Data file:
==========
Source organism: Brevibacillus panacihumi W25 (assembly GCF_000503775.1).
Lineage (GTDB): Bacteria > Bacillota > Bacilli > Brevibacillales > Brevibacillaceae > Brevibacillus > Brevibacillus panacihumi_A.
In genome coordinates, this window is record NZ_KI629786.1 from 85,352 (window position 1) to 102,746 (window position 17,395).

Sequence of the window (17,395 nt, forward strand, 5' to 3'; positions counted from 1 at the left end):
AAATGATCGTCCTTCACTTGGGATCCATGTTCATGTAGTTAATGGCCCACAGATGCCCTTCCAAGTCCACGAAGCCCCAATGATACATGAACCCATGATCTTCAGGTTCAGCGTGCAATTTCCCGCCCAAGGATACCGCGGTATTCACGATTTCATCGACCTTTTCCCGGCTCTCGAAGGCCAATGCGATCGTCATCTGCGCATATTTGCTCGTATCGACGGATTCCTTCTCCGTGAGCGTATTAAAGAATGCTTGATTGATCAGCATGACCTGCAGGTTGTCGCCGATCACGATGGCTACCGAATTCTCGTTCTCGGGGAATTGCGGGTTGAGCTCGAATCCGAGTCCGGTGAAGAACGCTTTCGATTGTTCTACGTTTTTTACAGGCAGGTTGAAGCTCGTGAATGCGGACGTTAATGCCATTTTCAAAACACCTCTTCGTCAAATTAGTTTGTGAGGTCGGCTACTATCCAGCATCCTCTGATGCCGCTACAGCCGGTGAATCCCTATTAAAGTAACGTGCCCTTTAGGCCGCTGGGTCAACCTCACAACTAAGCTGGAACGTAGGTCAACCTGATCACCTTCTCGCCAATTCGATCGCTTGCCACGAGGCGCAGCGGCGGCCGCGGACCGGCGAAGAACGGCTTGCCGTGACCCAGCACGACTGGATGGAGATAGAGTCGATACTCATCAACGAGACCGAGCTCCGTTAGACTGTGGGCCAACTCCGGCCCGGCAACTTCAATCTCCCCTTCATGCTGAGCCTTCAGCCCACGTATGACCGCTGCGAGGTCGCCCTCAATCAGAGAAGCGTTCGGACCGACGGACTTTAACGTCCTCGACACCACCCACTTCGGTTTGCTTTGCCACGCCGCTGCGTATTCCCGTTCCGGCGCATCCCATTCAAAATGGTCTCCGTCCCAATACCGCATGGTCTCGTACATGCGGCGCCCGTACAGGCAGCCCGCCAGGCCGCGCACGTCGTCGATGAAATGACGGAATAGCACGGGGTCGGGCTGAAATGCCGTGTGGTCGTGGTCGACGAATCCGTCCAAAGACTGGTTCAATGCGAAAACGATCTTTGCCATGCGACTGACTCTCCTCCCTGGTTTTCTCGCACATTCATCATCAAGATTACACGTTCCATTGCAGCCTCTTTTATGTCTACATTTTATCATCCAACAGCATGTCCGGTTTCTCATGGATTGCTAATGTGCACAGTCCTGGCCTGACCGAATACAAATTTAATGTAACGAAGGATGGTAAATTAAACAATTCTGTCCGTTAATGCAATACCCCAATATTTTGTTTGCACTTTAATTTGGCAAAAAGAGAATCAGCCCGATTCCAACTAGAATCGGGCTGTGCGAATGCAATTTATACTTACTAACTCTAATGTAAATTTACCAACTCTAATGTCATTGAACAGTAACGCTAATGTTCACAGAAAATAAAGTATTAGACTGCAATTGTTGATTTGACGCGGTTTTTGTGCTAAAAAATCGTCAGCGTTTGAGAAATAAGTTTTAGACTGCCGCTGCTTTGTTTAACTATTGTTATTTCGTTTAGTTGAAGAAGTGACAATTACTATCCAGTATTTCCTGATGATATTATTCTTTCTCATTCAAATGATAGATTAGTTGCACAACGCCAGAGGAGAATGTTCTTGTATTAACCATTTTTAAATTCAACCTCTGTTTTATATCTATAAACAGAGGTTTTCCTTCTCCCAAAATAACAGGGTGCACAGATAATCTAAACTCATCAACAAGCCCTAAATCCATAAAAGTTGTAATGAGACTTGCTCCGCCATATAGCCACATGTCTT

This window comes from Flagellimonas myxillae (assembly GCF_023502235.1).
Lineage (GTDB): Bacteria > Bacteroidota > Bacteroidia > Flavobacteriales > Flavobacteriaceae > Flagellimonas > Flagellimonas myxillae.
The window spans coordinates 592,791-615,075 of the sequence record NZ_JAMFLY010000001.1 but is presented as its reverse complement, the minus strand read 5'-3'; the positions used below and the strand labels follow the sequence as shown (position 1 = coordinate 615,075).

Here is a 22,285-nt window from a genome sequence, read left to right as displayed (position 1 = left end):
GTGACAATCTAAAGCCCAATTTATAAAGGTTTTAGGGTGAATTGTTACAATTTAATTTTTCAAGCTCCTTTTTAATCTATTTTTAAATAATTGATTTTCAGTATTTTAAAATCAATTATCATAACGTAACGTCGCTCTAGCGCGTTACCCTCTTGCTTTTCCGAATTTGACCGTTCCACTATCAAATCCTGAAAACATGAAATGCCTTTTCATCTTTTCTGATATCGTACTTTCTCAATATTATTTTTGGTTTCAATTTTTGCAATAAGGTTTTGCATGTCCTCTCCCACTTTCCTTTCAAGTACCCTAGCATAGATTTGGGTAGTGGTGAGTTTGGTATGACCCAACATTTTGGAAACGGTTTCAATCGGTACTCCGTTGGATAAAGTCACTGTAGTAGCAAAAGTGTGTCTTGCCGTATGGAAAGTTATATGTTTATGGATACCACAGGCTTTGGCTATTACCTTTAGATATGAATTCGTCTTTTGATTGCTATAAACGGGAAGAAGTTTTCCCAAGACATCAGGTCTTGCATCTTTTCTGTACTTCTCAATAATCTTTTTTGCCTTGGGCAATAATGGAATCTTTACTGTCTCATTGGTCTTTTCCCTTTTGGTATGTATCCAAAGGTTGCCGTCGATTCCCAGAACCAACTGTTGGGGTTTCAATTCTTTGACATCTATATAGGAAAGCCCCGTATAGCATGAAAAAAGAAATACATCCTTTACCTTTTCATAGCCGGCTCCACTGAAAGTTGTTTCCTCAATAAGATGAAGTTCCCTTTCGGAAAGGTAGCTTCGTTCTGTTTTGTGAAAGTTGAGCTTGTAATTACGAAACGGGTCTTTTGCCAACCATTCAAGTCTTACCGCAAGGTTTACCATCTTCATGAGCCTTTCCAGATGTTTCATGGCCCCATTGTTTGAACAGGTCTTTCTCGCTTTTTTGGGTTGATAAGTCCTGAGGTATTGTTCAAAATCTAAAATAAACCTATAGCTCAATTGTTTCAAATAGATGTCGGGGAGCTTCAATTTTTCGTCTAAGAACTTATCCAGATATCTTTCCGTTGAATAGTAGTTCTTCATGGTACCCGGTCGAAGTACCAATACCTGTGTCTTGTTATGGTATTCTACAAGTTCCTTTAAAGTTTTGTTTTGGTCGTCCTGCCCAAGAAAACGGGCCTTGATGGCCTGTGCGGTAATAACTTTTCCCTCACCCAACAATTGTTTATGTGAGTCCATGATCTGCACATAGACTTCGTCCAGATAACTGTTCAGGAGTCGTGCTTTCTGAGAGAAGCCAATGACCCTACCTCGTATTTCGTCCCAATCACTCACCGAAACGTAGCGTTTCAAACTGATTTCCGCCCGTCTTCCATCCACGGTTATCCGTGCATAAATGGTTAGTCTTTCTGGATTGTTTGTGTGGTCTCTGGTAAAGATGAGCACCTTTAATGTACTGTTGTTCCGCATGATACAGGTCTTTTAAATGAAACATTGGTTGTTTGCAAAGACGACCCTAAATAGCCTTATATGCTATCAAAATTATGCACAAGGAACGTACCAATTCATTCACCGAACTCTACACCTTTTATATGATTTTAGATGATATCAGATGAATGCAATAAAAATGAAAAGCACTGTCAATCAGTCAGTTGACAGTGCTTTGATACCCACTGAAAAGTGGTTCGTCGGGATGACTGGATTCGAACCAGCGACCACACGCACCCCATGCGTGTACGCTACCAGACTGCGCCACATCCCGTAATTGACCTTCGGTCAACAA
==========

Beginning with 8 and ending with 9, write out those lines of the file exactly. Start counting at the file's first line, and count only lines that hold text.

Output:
The window spans coordinates 592,791-615,075 of the sequence record NZ_JAMFLY010000001.1 but is presented as its reverse complement, the minus strand read 5'-3'; the positions used below and the strand labels follow the sequence as shown (position 1 = coordinate 615,075).

Here is a 22,285-nt window from a genome sequence, read left to right as displayed (position 1 = left end):